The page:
We start out in life with what our parents have made us, and then life moulds us to become what it wants us to be, or perhaps it was all part of a plan and we would always be changing. Do you think you are the same person you once were?
Split personality syndrome. I know I am about six different women rolled into one rather scary package; the personalities have evolved because I have lived in so many different places, done so many interesting and challenging things. Life has changed me.
At 17, I left a job I hated because I did not have the courage to ask for help. I was shy and frightened of everything. Oh, if only I had the strength I have gained now, how different it would have been. I worked in a college office (the most famous boys college in the city), then in insurance as a typist, and hated both jobs. At the time I lived in Bristol in the United Kingdom. I was not meant for office work.
A new woman emerged a year later when I plunged into a job my mother disapproved of. I started training to become a nurse in a mental institution – that was what it was called then. I had found my strength, I was good with people, I could care for them, I could understand their struggles. All was going well; I was passing the first exams easily. A year into my studies I met my husband to be. New start again. I fell hook, line and sinker, and he told me he had been offered a job in New Zealand.
Jacqueline Mark two. I was a young bride off to NZ, I had no idea what I would face in that first year. I became ill just after we arrived, having picked up TB when I nursed on an open ward. I recovered after eight weeks in hospital. When I was at last at home I decided no more waiting; I would grab life, after all I began to worry, ‘What else could happen’? I didn’t expect to become ill, so fate might have other surprises. It meant throwing caution (and birth control) to the winds, I would take chances, which was how we came to have our first baby.
Coping with so much on my own meant I was becoming stronger. I was 12,000 miles (19,312km) from my family, I just had to get on with life. I was nearly 21 when our daughter, Kerry, was born. I am sure I made mistakes, but I was a simple barefoot mother; I did what I felt was right. Within those first three years we had two children and a third on the way. Against the advice I might have had if I had listened, the children were fine.
I was becoming more assertive, but still had a long way to go. Returning to England just before the third birth – a beautiful son weighing 9lb 9oz (4.5kg), I had no idea just how horrible the next couple of years would be.
Mark three personality was forged by the hardships we faced. My dad went bankrupt, my husband’s father died of cancer, we had no money and few possessions. I was 25 and life was tough. Three children under four, and I was still waiting for a washing machine that first year or so.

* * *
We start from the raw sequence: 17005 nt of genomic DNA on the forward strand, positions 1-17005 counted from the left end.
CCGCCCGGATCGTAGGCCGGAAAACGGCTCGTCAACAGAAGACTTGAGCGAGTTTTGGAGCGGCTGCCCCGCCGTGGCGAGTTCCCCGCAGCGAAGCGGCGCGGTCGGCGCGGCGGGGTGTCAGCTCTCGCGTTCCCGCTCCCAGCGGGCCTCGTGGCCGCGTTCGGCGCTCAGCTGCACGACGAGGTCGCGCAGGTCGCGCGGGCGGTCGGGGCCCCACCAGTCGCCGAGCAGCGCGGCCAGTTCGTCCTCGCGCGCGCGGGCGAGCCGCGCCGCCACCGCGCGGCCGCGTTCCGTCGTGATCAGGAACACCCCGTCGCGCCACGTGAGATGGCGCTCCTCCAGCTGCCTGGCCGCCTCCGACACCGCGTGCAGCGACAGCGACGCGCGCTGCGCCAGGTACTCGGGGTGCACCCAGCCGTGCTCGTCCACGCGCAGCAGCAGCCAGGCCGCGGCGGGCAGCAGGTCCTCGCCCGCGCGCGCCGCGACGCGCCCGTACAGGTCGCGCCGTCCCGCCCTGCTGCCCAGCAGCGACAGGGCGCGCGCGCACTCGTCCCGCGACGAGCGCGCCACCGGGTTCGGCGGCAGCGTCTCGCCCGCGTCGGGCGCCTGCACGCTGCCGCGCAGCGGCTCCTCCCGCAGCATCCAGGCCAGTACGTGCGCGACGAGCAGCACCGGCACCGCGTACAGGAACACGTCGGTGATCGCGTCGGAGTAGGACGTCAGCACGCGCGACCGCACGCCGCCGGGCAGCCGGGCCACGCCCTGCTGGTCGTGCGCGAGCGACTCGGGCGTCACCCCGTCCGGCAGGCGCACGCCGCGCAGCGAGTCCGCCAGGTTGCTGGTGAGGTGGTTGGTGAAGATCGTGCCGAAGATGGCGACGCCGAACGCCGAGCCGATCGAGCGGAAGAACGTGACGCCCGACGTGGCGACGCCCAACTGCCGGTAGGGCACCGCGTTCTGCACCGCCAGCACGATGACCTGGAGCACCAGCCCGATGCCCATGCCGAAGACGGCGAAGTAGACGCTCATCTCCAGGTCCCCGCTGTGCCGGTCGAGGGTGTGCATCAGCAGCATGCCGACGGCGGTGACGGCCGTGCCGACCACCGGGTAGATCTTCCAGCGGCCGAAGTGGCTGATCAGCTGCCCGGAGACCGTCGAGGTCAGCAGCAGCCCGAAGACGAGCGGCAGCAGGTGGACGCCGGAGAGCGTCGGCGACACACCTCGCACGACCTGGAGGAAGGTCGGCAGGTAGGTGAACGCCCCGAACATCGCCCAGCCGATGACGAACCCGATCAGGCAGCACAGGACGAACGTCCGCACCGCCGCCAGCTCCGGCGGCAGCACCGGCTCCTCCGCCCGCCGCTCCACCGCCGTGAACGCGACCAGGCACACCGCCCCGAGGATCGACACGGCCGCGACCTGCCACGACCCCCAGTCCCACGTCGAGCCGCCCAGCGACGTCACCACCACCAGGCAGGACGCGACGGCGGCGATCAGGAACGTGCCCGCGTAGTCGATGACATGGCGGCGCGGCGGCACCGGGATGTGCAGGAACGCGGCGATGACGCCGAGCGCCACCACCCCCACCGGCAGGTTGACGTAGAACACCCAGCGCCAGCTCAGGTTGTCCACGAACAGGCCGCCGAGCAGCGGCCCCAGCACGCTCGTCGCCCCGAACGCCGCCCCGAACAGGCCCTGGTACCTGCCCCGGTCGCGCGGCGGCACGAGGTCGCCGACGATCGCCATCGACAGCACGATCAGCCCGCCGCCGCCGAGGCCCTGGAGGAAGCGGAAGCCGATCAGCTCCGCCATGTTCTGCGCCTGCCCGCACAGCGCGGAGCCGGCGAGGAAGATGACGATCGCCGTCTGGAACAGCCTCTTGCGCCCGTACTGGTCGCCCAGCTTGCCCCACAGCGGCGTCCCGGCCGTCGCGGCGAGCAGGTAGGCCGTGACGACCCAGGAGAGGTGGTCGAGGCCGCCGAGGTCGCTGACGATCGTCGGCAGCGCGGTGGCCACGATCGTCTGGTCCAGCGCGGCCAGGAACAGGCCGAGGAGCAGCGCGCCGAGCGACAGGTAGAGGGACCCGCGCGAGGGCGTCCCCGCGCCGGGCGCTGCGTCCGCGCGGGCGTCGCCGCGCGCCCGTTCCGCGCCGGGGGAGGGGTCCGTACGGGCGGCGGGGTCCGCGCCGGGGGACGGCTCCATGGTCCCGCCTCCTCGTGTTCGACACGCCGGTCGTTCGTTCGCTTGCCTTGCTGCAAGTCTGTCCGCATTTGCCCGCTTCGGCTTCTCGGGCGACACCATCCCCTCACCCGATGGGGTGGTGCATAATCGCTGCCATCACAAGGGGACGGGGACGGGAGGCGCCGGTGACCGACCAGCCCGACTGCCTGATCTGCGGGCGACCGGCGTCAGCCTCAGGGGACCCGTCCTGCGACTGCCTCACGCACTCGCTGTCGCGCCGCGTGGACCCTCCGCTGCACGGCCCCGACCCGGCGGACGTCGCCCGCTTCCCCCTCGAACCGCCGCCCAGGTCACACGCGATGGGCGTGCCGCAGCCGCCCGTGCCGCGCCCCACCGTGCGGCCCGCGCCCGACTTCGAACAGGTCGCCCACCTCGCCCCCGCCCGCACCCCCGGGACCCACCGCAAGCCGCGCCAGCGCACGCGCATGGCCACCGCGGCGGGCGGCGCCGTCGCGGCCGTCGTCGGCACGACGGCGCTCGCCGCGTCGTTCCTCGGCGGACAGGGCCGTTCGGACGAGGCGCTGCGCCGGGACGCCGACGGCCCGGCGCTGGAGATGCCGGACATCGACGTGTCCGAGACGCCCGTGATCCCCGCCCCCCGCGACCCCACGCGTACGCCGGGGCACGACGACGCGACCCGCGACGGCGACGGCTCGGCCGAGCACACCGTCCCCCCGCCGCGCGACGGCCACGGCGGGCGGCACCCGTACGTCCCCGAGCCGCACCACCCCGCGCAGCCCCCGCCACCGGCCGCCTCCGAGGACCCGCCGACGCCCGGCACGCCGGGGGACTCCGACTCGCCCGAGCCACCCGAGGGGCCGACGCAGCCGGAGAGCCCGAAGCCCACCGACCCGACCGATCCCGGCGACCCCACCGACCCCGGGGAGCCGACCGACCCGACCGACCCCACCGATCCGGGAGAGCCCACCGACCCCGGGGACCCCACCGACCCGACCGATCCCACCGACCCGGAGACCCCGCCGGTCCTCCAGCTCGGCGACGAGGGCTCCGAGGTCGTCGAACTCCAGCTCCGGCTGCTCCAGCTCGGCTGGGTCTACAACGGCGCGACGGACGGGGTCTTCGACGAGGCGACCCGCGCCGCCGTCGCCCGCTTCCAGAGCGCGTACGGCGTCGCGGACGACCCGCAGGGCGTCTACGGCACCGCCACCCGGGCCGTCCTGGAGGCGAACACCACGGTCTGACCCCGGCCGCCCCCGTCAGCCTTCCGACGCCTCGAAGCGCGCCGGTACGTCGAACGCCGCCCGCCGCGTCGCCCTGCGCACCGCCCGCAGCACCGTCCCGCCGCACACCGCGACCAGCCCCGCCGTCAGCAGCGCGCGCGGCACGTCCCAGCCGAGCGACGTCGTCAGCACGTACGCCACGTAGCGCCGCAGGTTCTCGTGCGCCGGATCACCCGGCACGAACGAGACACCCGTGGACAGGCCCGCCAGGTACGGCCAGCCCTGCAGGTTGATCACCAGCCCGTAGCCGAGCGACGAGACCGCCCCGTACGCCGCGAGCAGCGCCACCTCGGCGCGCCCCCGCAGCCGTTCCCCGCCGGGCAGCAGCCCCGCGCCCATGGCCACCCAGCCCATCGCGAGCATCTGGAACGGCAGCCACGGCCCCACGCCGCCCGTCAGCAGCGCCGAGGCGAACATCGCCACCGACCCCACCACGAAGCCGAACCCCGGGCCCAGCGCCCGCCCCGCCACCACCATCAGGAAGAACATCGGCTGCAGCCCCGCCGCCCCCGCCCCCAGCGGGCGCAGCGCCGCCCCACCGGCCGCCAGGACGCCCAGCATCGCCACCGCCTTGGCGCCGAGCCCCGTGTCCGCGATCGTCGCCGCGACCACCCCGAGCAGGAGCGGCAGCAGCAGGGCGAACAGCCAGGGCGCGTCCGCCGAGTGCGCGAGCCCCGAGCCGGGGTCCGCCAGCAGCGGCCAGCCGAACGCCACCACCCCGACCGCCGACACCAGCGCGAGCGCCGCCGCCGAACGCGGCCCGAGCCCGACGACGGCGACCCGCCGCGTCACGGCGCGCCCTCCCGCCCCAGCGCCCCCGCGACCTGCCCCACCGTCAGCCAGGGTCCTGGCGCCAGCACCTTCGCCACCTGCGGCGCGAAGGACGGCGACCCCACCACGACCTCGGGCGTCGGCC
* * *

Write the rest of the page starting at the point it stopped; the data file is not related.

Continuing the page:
Mark four was a whole new ball game, I found a place I loved to live, a Wiltshire village became our next home. My husband started a graphic design business. While I worked as a nurse, doing two nights, then as a waitress, also in a chemist shop; later in several local bars, always working around the needs of the children. We had a better standard of living, there were parties and life was fun. I wore mini skirts and felt I had at last found my personality, I didn’t realise I was so brave, and that I could enjoy life this much. We took holidays inviting all the family to share with us. Happy times on quiet sandy beaches on the north coast of Devon. I was cooking for 10, but was completely content. Our living standard and the business both improved. The children went to college and then all were ready to fly the nest about the same time.
Personality five was when we had time to ourselves, holidays alone on beautiful islands off the coast of Spain, weekends in Paris. We had moved to the city of Bath, to an apartment flat in a Regency house, built more than 200 years earlier. I worked in retail fashion, but finally decided to return to a career more suited to my caring nature. I did a course as an occupational therapy assistant. I was confident, and seemed able to deal with anything, in my late-40s I had found my strength.
Just as well too! As my sixth persona is as an Australian. I love it! I have lived in Australia since 1987, and took easily to Australian life. I had work within the first two weeks of our arrival, caring for Jewish elderly at Monefiore, then as a carer for dementia patients in the Chelsea area. In fact, I worked until I was 70, winding down slowly to just working in a nursing home locally, doing activities for a few days a week.
My husband and I now live in Gippsland, and I love the people and the place. We are no longer well off – quite the opposite – but I find the important things are friends, environment, and contentment. I have all three.